If David Moyes‘ group could nab a win, just their second in 10 outings, maybe they could drag those good vibes into the Hawthorns for a weekend PL match against West Brom.

[ FOLLOW LIVE: FA Cup third round replays ]

Burnley has surged into the top half of the Premier League table, 10 points above the drop, and can consider the idea of a Cup run.

The other PL match sees Sam Allardyce and Crystal Palace hosting Bolton.

[ MORE: Monday’s transfer rumor roundup | Sunday | Friday | Thursday ]

Full FA Cup third-round replay schedule

Burnley vs. Sunderland — 2:45 p.m. ET
AFC Wimbledon vs. Sutton United — 2:45 p.m. ET
Barnsley vs. Blackpool — 2:45 p.m. ET
Fleetwood Town vs. Bristol City — 2:45 p.m. ET
Crystal Palace vs. Bolton — 3 p.m. ET
Lincoln City vs. Ipswich Town — 3:05 p.m. ET

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Premier League Power Rankings: Tight at the top… and bottom

LONDON, ENGLAND - MARCH 01:  Diego Costa of Chelsea pulls on the shirt of Harry Kane of Spurs during the Capital One Cup Final match between Chelsea and Tottenham Hotspur at Wembley Stadium on March 1, 2015 in London, England.  (Photo by Clive Rose/Getty Images)
Photo by Clive Rose/Getty Images
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Chelsea’s 7-point lead atop the Premier League table still feels relatively safe, even if Tottenham Hotspur and Manchester United continue their table-surging form.

[ FOLLOW: All of PST’s PL coverage ]

That makes a set of Power Rankings, designed to combine table situation with form, even tighter, and Spurs have really made life difficult for our rankers.

[ ARCHIVE: All of PST’s Power Rankings ]

The bottom of the table is even closer, with four teams within a single point of the final spot of safety in the Premier League.

Here are this week’s rankings.

TEAM RANKING
source: 20 (19) Sunderland: “Hello darkness, my old friend.
I’ve come to talk with you again.”
source: 19 (18) Crystal Palace: Big Sam Allardyce has famously “never been relegated”, but at this point it looks like he may go down with a better squad than he’s had at a lot of other stops. We’ll see.
source: 18 (17) Swansea City: Reinforcements are coming, but the back line is still wobbly.
Hull City logo 17 (20) Hull City: Tigers looking a lot better under Marco Silva, even in a 2-0 EFL Cup semi loss to Manchester United.
source: 16 (15) Watford: The Hornets have not won a league game since Dec. 10, its only PL win since mid-November.
200px-Middlesbrough_crest 15 (16) Middlesbrough: Aitor Karanka‘s side looks like a group that can beat the drop, but Boro needs to turn a draw into a win at some point soon.
source: 14 (11) Southampton: Claude Puel‘s unit is struggling, losers of four-straight in Premier League play. Saints are, however, a result away from the EFL Cup final.
Leicester City logo 13 (14) Leicester City: The Foxes’ 3-0 loss to Chelsea feels worse than it is, as Leicester has looked better in recent weeks.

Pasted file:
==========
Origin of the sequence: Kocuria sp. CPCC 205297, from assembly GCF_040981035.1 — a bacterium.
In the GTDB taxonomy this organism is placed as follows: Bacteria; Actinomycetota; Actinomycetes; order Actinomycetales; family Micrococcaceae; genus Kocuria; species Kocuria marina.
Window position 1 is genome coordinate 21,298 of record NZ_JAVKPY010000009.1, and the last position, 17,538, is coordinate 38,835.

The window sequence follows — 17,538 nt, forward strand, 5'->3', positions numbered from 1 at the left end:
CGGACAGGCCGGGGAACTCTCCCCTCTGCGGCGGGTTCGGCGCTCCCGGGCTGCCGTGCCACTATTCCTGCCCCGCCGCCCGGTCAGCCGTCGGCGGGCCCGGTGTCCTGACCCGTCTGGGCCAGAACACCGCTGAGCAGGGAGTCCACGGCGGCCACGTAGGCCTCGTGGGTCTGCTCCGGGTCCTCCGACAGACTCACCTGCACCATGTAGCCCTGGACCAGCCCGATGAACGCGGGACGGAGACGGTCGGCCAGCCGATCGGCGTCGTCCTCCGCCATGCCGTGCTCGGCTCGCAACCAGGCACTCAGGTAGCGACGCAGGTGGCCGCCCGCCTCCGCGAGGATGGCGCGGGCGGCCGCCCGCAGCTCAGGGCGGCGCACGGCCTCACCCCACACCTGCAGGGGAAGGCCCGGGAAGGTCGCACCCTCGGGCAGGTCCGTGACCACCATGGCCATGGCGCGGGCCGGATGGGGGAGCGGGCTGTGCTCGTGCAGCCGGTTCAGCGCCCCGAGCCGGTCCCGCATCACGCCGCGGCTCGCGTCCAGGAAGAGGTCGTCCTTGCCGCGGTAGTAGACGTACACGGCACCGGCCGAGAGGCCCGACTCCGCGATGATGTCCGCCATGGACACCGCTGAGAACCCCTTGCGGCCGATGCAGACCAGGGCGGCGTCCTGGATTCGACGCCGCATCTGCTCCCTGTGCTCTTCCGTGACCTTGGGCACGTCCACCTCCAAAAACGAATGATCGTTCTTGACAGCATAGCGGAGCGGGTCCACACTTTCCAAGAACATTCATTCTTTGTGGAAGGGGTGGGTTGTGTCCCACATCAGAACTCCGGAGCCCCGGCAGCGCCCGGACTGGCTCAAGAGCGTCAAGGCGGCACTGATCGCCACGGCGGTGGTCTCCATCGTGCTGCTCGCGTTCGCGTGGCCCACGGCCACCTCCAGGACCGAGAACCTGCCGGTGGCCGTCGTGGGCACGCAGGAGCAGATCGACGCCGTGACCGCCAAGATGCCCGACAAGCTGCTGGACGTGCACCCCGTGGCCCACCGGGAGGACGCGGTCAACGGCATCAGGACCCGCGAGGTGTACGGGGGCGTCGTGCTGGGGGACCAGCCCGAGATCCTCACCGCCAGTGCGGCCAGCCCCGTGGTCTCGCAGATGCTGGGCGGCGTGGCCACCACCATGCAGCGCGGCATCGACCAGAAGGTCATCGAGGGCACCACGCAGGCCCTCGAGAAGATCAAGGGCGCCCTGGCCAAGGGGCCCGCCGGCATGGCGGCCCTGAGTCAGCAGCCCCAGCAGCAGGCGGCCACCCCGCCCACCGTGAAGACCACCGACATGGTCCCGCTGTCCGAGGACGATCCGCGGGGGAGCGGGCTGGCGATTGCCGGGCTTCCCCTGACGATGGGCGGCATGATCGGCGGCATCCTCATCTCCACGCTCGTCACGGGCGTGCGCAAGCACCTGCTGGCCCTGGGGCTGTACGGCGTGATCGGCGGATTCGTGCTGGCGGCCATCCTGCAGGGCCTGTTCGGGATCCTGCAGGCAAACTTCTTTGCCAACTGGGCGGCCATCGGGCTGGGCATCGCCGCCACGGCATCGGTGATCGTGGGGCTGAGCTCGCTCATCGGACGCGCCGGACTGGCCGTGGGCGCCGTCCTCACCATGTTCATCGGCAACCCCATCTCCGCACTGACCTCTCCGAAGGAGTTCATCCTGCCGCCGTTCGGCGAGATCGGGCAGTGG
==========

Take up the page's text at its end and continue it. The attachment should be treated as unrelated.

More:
source: 12 (9) Bournemouth: The 3-0 lead against Arsenal turned into a draw, and the Cherries backed it up with a 3-1 loss to Hull City. Down they go.
source: 11 (10) West Ham United: The Dimitri Payet saga keeps the Irons from rising even higher in the Power Rankings. Michail Antonio is fantastic.
source: 10 (12) Stoke City: The Potters haven’t made the leap to a top-end club, but continue to win most games they should.
source: 9 (8) West Bromwich Albion: No shame in getting crushed by red-hot Spurs, though it may serve as a reality check for Tony Pulis and Co.
burnley fc crest 8 (13) Burnley: Three wins in four, with the outlier being a close loss to Man City. Enjoy the high life, Clarets!
Logo_Manchester_City 7 (6) Manchester City: The mighty have indeed fallen, and how bad might it look after another match against Spurs?
Source: Everton FC 6 (7) Everton: That win over Man City is going to linger for a while, and don’t forget the Toffees took care of Arsenal not too long ago. Six with a bullet?
source: 5 (4) Arsenal: It remains hard to get a read on the Gunners, who are still aching for a statement win since back-to-back losses against Man City and Everton.
source: 4 (3) Liverpool: The EFL Cup setback doesn’t push them in our rankings, but the Reds were second-best — not by a ton — to United on Sunday. That’s enough for a flip-flop.
source: 3 (4) Manchester United: The better team in the draw against Liverpool.
source: 2 (2) Tottenham Hotspur: Took everything in our power not to boost them, but a 7-point gap is a lot. Beat Man City this week and we’ll revisit the issue.
source: 1 (1) Chelsea: Costa situation is a problem, but you wouldn’t know it from the steadied ship that ushered hosts Leicester to a 3-0 defeat.